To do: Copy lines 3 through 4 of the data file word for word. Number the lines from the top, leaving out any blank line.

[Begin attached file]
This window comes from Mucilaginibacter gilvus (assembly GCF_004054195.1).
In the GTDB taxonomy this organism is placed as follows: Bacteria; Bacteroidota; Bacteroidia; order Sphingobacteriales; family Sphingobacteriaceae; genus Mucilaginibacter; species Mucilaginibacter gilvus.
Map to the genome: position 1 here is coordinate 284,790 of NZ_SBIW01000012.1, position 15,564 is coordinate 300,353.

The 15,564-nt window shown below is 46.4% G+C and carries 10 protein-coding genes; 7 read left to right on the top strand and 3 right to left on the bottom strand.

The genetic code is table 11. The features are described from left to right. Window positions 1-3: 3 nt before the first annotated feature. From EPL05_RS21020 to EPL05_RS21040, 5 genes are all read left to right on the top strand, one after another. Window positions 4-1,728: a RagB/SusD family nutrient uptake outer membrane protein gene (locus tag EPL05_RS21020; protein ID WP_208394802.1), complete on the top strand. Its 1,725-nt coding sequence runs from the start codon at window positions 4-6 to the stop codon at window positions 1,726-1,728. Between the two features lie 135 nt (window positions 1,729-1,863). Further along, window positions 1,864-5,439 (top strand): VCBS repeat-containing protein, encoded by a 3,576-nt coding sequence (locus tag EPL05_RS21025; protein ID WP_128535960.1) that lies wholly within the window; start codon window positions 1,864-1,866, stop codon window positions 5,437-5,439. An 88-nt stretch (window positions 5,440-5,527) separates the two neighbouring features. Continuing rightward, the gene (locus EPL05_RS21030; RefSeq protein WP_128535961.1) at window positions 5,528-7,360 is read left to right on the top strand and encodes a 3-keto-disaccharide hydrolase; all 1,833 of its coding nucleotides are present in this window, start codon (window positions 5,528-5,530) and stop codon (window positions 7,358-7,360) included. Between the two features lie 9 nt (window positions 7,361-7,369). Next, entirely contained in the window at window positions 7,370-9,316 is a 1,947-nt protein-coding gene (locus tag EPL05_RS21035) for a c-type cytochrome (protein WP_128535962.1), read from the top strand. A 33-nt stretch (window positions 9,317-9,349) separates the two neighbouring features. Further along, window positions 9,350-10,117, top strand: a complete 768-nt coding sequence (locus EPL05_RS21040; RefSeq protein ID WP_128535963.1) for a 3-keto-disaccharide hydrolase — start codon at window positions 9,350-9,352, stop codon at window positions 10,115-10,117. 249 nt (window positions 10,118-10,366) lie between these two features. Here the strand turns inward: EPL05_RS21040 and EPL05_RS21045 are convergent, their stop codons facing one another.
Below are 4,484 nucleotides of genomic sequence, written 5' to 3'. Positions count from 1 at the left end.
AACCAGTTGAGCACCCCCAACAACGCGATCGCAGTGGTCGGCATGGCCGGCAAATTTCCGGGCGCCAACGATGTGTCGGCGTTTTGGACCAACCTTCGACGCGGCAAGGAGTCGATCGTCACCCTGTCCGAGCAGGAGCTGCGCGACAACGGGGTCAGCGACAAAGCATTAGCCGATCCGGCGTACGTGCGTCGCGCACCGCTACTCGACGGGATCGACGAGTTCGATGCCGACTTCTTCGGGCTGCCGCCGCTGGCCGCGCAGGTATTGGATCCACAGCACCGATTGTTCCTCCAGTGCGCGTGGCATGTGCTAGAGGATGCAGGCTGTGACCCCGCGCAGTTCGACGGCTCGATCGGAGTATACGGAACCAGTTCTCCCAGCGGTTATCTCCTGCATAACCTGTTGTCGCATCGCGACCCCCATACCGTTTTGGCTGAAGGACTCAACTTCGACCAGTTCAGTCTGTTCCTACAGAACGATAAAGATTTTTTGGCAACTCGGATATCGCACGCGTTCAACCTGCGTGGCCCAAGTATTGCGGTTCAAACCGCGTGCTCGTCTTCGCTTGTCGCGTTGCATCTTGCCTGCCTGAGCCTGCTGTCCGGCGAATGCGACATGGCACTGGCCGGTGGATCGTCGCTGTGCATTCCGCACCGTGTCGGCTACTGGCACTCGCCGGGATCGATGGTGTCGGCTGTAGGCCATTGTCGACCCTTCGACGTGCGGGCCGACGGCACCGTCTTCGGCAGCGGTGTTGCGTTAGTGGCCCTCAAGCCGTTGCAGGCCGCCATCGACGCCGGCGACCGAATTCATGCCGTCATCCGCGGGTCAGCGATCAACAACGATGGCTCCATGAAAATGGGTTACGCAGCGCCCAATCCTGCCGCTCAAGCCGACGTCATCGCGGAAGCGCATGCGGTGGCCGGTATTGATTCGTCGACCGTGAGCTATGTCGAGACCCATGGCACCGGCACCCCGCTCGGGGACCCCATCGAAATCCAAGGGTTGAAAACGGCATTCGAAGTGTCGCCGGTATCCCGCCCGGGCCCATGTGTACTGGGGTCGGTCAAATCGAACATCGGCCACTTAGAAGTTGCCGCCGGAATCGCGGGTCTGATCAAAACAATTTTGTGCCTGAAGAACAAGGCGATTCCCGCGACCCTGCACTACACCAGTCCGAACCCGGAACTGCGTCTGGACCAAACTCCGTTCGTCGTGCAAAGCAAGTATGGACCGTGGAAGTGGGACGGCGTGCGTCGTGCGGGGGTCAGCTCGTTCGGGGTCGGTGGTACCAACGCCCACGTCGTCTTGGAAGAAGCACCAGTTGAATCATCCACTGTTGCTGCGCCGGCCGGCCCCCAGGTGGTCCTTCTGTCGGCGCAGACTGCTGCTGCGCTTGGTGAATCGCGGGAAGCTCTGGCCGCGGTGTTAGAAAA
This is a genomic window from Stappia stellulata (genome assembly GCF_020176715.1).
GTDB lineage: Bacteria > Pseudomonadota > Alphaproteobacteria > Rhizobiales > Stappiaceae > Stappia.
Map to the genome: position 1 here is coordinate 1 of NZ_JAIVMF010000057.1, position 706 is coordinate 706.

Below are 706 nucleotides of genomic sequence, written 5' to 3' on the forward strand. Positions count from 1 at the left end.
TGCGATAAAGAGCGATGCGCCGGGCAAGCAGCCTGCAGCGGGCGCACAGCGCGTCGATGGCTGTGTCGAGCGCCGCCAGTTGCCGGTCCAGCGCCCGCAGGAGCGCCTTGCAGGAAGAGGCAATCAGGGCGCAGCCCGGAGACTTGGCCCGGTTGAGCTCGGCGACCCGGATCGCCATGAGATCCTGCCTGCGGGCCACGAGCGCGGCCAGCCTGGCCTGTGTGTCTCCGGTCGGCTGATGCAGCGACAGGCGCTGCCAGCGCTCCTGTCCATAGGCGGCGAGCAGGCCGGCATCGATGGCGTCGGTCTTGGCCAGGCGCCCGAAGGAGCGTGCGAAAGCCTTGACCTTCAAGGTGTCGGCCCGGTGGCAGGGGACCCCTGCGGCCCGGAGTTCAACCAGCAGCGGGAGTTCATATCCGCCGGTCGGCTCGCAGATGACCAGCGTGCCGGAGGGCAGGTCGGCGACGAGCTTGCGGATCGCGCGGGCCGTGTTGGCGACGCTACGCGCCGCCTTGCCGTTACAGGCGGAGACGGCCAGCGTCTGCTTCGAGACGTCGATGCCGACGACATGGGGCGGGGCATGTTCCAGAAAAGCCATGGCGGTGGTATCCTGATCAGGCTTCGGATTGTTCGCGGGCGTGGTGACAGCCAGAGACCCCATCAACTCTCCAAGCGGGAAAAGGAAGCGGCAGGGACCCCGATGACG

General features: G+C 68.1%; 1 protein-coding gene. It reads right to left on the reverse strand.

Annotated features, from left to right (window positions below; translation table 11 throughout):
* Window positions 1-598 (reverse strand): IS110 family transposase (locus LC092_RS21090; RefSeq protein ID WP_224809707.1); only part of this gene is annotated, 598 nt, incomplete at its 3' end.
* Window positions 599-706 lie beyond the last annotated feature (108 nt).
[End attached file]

Map to the genome: position 1 here is coordinate 284,790 of NZ_SBIW01000012.1, position 15,564 is coordinate 300,353.

The 15,564-nt window shown below is 46.4% G+C and carries 10 protein-coding genes; 7 read left to right on the top strand and 3 right to left on the bottom strand.